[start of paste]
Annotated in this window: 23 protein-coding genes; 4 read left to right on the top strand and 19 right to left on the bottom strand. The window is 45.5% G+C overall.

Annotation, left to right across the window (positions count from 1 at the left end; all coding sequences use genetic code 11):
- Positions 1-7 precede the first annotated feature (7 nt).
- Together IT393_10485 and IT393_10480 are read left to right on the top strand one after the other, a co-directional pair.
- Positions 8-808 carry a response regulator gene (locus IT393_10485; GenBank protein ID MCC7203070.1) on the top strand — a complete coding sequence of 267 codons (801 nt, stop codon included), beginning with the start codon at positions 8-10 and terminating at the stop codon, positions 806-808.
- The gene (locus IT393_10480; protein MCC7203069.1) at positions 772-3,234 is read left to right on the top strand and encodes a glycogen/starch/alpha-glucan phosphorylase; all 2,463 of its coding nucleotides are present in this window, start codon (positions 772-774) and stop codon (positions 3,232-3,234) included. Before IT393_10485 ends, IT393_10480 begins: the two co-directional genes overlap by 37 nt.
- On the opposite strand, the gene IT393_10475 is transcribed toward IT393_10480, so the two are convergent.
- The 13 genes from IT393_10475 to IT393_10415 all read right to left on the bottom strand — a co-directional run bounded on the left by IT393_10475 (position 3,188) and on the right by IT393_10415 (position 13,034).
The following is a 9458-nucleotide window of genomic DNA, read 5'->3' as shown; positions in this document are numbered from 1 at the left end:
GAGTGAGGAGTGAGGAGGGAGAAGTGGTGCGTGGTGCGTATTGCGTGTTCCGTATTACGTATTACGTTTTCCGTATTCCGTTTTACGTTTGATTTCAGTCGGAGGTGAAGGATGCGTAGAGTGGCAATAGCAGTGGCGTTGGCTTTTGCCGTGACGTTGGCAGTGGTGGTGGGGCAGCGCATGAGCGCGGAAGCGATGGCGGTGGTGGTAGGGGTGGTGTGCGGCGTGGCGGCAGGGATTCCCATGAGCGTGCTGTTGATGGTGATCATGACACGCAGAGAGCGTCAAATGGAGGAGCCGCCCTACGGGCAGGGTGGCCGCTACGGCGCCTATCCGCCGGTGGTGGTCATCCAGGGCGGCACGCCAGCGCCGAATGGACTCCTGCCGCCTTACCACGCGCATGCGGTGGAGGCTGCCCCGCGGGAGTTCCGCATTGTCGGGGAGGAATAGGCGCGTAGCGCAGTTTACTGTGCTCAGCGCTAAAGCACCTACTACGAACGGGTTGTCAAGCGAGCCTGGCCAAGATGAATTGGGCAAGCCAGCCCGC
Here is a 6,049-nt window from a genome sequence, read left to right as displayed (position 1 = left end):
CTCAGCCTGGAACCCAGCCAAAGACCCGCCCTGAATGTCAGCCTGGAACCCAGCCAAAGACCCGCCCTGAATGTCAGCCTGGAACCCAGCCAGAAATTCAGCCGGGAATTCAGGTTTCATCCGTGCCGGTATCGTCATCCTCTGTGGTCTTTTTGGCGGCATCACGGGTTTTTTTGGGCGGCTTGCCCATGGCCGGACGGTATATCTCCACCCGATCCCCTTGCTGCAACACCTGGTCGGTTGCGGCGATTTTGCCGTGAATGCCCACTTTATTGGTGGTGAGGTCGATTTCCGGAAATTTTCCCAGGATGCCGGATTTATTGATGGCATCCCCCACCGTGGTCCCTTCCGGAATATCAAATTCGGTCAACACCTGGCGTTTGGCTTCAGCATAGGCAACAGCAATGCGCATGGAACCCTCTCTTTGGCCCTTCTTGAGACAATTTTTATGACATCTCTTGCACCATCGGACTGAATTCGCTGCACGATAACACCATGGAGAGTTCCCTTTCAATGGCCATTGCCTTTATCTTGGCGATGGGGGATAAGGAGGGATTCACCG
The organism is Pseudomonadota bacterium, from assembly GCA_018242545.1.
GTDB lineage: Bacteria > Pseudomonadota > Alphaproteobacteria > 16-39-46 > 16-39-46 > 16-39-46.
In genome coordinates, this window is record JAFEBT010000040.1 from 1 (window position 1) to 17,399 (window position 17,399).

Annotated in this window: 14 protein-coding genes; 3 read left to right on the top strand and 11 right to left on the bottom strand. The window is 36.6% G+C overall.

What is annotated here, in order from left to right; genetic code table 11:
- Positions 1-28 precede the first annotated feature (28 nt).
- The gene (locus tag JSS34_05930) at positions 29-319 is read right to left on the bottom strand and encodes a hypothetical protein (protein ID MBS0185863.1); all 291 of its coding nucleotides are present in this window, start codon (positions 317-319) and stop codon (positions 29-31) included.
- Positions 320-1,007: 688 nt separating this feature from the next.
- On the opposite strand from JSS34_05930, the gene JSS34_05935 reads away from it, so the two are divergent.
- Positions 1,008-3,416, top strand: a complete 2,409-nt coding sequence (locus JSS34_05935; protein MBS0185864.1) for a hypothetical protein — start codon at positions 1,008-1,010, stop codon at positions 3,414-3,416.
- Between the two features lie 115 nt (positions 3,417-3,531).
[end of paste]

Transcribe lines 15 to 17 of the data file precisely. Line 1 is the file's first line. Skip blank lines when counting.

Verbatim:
In genome coordinates, this window is record JAFEBT010000040.1 from 1 (window position 1) to 17,399 (window position 17,399).

Annotated in this window: 14 protein-coding genes; 3 read left to right on the top strand and 11 right to left on the bottom strand. The window is 36.6% G+C overall.

What is annotated here, in order from left to right; genetic code table 11: